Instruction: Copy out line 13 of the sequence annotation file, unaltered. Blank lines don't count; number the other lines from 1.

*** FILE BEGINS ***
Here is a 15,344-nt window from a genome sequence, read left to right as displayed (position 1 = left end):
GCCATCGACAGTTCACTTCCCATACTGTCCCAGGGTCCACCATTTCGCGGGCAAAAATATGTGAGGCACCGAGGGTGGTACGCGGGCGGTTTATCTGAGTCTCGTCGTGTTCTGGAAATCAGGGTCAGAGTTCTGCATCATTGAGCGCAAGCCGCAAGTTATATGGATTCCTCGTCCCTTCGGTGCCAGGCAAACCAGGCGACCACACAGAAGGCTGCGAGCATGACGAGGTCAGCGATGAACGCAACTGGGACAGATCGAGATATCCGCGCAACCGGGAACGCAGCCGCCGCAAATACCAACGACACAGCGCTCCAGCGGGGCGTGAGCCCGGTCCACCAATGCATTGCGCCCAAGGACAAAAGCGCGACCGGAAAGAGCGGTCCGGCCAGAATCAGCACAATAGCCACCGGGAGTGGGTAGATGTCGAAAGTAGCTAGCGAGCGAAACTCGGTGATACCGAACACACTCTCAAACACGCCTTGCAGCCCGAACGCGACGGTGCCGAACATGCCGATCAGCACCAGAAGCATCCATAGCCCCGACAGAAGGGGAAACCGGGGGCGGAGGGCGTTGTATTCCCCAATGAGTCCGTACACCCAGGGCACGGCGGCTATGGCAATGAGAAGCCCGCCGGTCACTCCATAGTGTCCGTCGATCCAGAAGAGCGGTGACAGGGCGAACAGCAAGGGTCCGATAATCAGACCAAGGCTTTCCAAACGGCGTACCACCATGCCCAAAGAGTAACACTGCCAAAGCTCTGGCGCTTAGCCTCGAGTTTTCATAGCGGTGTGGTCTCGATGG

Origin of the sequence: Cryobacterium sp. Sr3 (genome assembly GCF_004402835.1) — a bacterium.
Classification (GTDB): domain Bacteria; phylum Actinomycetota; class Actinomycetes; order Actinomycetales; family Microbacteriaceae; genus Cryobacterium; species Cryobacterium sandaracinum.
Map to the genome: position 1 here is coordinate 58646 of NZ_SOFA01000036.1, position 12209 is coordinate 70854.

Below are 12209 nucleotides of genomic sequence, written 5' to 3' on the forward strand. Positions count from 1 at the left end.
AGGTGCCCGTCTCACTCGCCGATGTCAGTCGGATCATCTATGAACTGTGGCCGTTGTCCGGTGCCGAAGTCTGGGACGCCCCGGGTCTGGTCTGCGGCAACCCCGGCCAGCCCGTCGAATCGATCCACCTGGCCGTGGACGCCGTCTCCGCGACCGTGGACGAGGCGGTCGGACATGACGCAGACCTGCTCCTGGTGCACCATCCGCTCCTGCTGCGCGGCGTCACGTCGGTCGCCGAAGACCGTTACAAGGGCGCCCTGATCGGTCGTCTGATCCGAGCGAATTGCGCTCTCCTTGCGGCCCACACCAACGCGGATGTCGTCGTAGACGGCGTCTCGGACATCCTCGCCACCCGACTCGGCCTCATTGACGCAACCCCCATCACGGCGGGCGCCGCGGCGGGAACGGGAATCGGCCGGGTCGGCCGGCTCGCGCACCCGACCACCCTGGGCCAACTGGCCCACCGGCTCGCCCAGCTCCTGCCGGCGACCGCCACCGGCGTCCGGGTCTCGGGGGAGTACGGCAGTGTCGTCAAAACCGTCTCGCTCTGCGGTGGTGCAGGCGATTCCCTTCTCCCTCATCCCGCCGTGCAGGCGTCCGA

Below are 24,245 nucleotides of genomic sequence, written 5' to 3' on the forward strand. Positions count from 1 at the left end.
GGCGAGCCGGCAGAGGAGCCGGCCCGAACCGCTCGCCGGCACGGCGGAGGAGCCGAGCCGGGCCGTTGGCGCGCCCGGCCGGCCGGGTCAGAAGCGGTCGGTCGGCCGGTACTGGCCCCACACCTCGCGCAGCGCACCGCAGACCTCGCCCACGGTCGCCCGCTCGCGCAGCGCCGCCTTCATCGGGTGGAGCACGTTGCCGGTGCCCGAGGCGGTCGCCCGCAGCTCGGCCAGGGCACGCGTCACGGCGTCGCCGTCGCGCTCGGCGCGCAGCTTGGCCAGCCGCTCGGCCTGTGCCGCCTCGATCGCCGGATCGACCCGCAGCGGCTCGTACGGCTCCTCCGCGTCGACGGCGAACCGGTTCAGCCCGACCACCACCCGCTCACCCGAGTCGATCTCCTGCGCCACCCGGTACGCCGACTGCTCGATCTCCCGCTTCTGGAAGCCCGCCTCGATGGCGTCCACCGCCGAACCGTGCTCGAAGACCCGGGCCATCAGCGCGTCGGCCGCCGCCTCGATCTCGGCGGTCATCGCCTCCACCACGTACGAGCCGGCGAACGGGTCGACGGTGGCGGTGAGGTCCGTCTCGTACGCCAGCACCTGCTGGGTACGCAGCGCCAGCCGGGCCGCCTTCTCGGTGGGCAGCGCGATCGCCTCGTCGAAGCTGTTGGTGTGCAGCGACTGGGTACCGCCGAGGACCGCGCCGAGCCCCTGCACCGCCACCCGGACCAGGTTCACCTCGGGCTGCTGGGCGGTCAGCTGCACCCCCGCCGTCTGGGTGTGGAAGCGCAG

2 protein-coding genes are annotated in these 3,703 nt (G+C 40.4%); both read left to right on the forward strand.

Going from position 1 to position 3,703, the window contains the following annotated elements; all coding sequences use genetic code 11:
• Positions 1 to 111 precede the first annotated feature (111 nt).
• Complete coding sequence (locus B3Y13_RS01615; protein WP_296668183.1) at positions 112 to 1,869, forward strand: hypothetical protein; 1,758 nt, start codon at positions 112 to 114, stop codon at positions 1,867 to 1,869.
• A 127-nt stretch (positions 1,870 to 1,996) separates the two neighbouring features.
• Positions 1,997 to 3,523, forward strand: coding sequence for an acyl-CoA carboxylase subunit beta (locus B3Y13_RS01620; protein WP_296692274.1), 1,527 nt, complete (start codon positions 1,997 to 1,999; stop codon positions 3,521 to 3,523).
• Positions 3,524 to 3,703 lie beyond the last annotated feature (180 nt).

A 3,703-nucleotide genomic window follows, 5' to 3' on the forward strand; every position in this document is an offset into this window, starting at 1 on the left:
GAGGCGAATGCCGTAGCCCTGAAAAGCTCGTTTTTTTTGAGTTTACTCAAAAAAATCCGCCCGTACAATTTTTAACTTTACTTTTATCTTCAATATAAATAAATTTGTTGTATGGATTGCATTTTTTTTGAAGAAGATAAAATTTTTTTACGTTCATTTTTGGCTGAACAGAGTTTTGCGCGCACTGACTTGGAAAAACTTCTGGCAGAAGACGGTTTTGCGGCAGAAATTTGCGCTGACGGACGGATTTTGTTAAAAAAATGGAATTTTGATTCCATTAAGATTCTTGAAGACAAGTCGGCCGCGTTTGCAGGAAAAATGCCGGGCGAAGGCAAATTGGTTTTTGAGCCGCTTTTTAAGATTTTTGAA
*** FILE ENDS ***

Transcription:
• Complete coding sequence (locus B3Y13_RS01615; protein WP_296668183.1) at positions 112 to 1,869, forward strand: hypothetical protein; 1,758 nt, start codon at positions 112 to 114, stop codon at positions 1,867 to 1,869.